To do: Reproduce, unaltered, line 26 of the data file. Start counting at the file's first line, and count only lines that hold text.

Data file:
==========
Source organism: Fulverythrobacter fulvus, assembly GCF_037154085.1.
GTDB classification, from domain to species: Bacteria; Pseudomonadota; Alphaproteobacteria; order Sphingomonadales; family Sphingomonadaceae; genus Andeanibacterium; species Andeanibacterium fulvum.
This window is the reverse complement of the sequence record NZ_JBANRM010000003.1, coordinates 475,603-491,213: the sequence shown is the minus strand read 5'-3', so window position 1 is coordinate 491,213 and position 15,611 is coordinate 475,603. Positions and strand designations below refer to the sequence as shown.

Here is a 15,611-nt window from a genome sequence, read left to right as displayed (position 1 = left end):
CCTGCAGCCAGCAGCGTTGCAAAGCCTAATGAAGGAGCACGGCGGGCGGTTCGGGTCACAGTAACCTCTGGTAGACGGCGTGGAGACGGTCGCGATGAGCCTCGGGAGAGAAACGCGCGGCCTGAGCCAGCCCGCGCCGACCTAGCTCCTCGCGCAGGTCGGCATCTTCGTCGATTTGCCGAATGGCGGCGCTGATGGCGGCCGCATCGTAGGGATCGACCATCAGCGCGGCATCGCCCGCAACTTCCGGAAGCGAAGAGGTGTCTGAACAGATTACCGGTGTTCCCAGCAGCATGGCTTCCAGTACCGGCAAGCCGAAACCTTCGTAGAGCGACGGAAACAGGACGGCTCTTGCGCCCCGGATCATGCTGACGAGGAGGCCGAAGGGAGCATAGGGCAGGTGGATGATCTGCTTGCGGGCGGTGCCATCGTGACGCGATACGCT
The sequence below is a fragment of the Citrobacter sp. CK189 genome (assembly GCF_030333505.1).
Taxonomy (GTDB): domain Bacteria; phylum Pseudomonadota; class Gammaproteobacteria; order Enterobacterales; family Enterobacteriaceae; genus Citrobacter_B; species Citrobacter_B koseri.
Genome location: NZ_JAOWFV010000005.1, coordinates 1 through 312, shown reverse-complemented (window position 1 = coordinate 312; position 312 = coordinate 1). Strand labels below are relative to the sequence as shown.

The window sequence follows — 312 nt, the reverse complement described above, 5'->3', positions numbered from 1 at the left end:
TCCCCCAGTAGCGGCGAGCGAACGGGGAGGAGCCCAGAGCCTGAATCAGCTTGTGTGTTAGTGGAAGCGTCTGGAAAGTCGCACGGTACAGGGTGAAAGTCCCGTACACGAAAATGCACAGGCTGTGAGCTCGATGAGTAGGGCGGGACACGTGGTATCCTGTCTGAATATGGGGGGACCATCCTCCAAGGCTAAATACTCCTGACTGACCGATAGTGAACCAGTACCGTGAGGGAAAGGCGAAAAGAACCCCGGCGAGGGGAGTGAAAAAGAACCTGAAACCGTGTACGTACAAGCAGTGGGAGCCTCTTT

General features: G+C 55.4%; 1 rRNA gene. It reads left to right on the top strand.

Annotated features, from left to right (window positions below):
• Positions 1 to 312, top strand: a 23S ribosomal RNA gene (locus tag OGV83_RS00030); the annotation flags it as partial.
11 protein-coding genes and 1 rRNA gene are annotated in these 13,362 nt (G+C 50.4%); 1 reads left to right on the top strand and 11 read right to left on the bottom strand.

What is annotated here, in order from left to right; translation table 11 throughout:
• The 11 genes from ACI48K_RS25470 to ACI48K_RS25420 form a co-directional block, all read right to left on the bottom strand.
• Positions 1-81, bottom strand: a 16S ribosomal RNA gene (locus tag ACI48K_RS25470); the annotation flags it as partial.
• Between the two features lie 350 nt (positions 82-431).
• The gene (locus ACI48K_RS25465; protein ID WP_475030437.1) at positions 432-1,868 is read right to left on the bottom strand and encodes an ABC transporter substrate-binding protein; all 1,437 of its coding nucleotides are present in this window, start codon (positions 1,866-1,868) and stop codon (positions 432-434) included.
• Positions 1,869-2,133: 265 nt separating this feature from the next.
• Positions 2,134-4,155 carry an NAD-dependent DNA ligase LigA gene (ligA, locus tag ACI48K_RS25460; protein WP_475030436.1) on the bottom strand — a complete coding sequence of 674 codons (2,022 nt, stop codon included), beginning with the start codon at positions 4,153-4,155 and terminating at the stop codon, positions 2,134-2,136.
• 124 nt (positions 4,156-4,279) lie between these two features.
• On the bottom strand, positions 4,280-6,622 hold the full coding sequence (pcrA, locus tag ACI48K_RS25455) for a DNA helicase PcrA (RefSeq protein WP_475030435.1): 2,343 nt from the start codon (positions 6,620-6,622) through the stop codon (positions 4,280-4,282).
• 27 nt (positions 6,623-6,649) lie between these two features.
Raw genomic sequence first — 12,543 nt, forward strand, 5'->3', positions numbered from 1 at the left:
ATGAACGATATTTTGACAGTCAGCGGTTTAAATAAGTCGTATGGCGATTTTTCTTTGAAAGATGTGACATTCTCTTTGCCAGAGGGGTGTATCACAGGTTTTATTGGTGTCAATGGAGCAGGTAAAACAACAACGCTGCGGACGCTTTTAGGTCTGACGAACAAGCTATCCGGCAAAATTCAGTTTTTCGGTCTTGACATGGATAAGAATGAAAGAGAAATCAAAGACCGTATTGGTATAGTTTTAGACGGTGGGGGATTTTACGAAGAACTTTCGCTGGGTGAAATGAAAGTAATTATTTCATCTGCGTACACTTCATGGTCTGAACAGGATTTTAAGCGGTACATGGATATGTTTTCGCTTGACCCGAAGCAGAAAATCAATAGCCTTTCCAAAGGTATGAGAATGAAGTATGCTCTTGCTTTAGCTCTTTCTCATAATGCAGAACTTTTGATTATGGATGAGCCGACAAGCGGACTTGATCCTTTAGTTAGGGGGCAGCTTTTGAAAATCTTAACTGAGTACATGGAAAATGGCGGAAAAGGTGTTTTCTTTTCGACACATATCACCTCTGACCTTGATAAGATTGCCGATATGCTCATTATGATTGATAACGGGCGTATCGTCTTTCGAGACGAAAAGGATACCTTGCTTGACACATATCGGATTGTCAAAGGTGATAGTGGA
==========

ATGAACGATATTTTGACAGTCAGCGGTTTAAATAAGTCGTATGGCGATTTTTCTTTGAAAGATGTGACATTCTCTTTGCCAGAGGGGTGTATCACAGGTTTTATTGGTGTCAATGGAGCAGGTAAAACAACAACGCTGCGGACGCTTTTAGGTCTGACGAACAAGCTATCCGGCAAAATTCAGTTTTTCGGTCTTGACATGGATAAGAATGAAAGAGAAATCAAAGACCGTATTGGTATAGTTTTAGACGGTGGGGGATTTTACGAAGAACTTTCGCTGGGTGAAATGAAAGTAATTATTTCATCTGCGTACACTTCATGGTCTGAACAGGATTTTAAGCGGTACATGGATATGTTTTCGCTTGACCCGAAGCAGAAAATCAATAGCCTTTCCAAAGGTATGAGAATGAAGTATGCTCTTGCTTTAGCTCTTTCTCATAATGCAGAACTTTTGATTATGGATGAGCCGACAAGCGGACTTGATCCTTTAGTTAGGGGGCAGCTTTTGAAAATCTTAACTGAGTACATGGAAAATGGCGGAAAAGGTGTTTTCTTTTCGACACATATCACCTCTGACCTTGATAAGATTGCCGATATGCTCATTATGATTGATAACGGGCGTATCGTCTTTCGAGACGAAAAGGATACCTTGCTTGACACATATCGGATTGTCAAAGGTGATAGTGGA